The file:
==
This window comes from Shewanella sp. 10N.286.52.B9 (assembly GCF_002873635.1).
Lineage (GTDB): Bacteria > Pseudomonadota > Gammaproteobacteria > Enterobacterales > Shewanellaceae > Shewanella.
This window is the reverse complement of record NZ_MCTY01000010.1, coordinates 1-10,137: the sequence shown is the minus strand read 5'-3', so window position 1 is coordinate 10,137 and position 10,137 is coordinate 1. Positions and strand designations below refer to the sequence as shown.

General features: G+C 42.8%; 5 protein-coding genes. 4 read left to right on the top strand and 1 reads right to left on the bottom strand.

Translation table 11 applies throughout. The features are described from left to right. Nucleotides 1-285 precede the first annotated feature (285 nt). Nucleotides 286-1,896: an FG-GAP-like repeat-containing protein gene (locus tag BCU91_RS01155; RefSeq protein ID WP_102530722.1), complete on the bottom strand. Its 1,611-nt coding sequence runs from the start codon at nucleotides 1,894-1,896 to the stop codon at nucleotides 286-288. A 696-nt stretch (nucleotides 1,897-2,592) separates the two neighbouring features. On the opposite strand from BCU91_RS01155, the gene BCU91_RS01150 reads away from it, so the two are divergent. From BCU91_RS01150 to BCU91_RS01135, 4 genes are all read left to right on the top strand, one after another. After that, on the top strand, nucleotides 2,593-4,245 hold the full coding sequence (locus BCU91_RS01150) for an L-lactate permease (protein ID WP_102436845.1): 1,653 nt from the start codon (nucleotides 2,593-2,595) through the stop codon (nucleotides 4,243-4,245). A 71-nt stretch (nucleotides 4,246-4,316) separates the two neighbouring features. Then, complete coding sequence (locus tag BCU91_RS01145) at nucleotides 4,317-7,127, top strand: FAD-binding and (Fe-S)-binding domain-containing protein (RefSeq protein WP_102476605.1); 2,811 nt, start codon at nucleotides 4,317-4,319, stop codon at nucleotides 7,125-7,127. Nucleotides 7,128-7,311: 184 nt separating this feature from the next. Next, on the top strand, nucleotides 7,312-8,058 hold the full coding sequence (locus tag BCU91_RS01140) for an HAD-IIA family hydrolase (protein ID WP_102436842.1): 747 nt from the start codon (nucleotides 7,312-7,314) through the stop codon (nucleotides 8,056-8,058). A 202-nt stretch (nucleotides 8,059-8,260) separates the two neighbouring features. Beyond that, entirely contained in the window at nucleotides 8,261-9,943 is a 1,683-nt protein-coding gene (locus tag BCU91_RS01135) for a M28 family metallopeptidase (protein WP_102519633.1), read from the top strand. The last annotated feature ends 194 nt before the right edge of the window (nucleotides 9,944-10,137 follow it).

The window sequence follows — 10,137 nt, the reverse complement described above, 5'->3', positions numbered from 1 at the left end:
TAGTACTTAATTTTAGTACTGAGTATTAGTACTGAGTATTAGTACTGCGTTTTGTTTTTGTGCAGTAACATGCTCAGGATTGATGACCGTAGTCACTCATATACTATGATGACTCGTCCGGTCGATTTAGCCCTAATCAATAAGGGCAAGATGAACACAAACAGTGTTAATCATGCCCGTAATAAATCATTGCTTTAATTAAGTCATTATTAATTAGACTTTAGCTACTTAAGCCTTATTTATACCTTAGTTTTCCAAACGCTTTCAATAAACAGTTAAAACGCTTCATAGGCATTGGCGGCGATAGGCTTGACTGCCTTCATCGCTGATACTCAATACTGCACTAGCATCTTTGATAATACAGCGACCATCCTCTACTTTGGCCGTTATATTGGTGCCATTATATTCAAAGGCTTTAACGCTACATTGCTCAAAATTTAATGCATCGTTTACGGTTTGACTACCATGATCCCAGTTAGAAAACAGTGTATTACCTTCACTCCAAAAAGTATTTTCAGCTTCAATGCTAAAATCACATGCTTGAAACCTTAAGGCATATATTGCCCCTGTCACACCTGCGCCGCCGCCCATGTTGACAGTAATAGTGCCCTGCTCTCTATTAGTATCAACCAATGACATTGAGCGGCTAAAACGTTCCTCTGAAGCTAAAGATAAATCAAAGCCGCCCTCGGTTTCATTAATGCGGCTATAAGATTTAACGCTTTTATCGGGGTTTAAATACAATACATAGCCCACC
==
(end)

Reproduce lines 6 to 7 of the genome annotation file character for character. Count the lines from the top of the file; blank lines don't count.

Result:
The window sequence follows — 10,137 nt, the reverse complement described above, 5'->3', positions numbered from 1 at the left end:
TAGTACTTAATTTTAGTACTGAGTATTAGTACTGAGTATTAGTACTGCGTTTTGTTTTTGTGCAGTAACATGCTCAGGATTGATGACCGTAGTCACTCATATACTATGATGACTCGTCCGGTCGATTTAGCCCTAATCAATAAGGGCAAGATGAACACAAACAGTGTTAATCATGCCCGTAATAAATCATTGCTTTAATTAAGTCATTATTAATTAGACTTTAGCTACTTAAGCCTTATTTATACCTTAGTTTTCCAAACGCTTTCAATAAACAGTTAAAACGCTTCATAGGCATTGGCGGCGATAGGCTTGACTGCCTTCATCGCTGATACTCAATACTGCACTAGCATCTTTGATAATACAGCGACCATCCTCTACTTTGGCCGTTATATTGGTGCCATTATATTCAAAGGCTTTAACGCTACATTGCTCAAAATTTAATGCATCGTTTACGGTTTGACTACCATGATCCCAGTTAGAAAACAGTGTATTACCTTCACTCCAAAAAGTATTTTCAGCTTCAATGCTAAAATCACATGCTTGAAACCTTAAGGCATATATTGCCCCTGTCACACCTGCGCCGCCGCCCATGTTGACAGTAATAGTGCCCTGCTCTCTATTAGTATCAACCAATGACATTGAGCGGCTAAAACGTTCCTCTGAAGCTAAAGATAAATCAAAGCCGCCCTCGGTTTCATTAATGCGGCTATAAGATTTAACGCTTTTATCGGGGTTTAAATACAATACATAGCCCACC